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Fewer Tornadoes This Year, Scientist Predicts

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JOPLIN, MO - MAY 23:  Jim Martin videotapes the damage as he and his wife attempt to salvage medication from her brother's home before a second storm moves in, on May 23, 2011 in Joplin, Missouri. "Twenty minutes before the storm, he left to go to church.  He would have been in that basement if he hadn't gone," Janet Martin said. A powerful tornado ripped through the densely populated town of Joplin yesterday killing at least 89 people. (Photo by Julie Denesha/Getty Images)

JOPLIN, MO – MAY 23: Jim Martin videotapes the damage as he and his wife attempt to salvage medication from her brother’s home before a second storm moves in, on May 23, 2011 in Joplin, Missouri. “Twenty minutes before the storm, he left to go to church. He would have been in that basement if he hadn’t gone,” Janet Martin said. A powerful tornado ripped through the densely populated town of Joplin yesterday killing at least 89 people. (Photo by Julie Denesha/Getty Images)

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ST. LOUIS(KMOX) – After a year in which over 500 people died nationwide from “killer tornados” — including 158 in Joplin, Missouri — this year’s tornado season is expected to be much milder.

“The odds of having one this year anything like last year are pretty slim,” said Kevin Trenberth, senior scientist with the National Center of Atmospheric Research, “especially the way this winter has gone so far.”

This year’s storm track is a lot farther north than last year, Trenberth explains. When it’s too far north, he says, it loses its connection with the Gulf of Mexico and warm, moist air.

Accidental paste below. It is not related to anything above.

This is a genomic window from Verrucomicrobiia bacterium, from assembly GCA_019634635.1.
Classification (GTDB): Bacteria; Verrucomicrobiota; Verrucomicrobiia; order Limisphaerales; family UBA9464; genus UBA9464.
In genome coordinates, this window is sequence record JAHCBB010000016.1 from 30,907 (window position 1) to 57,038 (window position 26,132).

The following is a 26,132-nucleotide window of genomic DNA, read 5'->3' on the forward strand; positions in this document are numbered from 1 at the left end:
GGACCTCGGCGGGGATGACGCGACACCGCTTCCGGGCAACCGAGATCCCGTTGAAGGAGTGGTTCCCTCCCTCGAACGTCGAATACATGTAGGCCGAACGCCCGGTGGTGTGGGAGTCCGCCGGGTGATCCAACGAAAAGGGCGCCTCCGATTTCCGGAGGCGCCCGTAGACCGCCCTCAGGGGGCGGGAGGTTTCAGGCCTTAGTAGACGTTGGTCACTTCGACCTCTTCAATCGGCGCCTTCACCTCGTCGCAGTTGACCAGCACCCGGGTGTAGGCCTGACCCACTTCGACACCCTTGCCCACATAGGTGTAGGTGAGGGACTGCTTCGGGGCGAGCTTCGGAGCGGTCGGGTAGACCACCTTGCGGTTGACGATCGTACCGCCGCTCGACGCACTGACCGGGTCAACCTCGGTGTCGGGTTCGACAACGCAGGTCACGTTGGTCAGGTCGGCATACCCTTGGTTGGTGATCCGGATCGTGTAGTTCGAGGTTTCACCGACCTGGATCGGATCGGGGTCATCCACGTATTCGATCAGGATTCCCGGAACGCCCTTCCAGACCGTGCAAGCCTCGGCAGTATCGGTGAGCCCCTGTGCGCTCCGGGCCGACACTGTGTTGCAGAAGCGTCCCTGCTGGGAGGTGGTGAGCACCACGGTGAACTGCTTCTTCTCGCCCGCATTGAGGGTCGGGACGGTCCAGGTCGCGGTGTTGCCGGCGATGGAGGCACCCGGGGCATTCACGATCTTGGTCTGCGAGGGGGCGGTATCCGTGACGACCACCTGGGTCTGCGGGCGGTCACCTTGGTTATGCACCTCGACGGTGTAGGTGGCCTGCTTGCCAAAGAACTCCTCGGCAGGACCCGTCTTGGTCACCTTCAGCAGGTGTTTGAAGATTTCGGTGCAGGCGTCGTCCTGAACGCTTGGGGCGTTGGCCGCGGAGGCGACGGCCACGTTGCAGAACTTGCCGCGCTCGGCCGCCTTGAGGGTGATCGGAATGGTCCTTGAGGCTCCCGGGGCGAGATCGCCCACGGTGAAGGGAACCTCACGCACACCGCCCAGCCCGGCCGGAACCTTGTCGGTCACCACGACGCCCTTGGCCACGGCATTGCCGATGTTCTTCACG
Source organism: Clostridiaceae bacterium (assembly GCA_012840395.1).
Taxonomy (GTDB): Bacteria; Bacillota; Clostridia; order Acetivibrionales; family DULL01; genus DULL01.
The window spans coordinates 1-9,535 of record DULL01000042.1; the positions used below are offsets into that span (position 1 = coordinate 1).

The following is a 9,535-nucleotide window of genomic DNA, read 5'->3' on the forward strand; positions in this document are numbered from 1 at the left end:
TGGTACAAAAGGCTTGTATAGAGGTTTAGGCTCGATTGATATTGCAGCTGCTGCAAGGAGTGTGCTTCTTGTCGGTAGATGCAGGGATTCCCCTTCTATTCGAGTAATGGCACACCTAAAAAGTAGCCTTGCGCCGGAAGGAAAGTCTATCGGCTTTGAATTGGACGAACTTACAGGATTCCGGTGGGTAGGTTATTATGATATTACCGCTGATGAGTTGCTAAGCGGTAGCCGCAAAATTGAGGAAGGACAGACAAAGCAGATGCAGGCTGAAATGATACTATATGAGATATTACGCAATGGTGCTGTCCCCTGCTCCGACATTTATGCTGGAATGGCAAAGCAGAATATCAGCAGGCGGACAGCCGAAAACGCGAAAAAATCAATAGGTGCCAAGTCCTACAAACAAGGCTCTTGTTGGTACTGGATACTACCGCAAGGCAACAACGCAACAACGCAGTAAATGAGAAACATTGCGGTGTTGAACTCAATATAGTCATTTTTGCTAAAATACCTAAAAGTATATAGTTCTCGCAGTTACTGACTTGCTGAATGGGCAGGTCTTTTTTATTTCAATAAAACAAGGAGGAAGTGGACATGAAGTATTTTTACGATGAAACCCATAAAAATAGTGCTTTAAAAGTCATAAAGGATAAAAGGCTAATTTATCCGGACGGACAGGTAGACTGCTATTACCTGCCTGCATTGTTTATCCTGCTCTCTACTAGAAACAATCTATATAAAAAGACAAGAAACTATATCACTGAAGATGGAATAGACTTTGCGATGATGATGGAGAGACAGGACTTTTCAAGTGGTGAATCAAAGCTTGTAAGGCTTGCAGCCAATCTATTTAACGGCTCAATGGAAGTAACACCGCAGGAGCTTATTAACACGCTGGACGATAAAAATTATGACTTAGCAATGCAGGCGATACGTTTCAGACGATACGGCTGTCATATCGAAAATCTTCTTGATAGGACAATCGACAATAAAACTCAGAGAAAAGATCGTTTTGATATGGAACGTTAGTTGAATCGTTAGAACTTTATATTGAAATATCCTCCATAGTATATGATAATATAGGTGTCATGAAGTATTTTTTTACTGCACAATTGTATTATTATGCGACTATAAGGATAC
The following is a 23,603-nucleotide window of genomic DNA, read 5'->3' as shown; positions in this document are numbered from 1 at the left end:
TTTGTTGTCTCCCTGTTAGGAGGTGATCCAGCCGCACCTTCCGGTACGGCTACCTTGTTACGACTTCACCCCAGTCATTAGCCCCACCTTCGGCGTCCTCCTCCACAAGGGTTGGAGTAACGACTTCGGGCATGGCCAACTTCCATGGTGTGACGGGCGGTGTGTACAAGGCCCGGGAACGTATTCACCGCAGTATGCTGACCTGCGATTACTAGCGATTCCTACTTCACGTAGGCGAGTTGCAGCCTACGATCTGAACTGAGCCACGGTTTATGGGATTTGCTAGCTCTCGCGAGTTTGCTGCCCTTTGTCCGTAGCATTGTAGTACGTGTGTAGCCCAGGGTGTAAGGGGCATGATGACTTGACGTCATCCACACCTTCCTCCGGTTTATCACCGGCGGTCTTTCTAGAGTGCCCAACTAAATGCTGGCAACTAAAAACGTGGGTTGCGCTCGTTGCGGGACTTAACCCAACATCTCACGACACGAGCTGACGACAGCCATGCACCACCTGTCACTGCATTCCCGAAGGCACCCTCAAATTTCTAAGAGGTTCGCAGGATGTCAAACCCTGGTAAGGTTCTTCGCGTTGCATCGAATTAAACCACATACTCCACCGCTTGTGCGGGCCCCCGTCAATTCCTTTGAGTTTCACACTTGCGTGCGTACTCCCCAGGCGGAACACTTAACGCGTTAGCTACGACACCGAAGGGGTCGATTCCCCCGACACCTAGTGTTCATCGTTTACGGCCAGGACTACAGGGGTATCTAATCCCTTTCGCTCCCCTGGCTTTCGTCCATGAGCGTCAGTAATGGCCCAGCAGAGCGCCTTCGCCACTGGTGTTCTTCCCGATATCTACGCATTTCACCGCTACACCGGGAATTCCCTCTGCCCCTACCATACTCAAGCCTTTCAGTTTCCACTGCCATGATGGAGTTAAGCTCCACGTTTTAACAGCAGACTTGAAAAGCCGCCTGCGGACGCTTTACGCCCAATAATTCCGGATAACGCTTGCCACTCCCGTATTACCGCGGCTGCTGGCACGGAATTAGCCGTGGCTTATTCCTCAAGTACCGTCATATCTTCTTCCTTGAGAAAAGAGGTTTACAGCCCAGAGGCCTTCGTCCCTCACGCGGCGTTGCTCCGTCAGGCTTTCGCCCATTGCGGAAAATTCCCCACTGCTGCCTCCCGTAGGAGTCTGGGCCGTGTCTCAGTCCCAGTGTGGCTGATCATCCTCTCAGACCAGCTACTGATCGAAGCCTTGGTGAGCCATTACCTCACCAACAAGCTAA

Last year, La Nina was in an optimal position to allow the storms tracking across the U.S. in the spring to hook up with the moisture coming out of the tropical Atlantic and Gulf of Mexico ahead of warm fronts, Trenberth said.

Recent data from the National Weather Service shows just how deadly last year was:

**In 2011 there were 551 deaths, including 158 in Missouri, in 59 killer tornados.

**In 2010, there were 45 deaths, including one in Missouri, in 21 killer tornados.

**In 2009, there were 21 deaths, including three in Missouri in nine killer tornados.

**In 2008, there were 126 deaths, including 19 in Missouri, in 37 killer tornados.

Is Global Warming to Blame for Last Year’s Deadly Tornado Season?

Trenberth thinks warmer temperatures may have contributed a “five-to-ten percent” boost to last year’s killer tornado output.

“It changes the odds and it does sort of relate to having loaded dice,” Trenberth said, “It’s got a little bit of extra oomph because of the warmth and the moisture that’s in the air, that adds to the instability of the air.”

Copyright KMOX Radio

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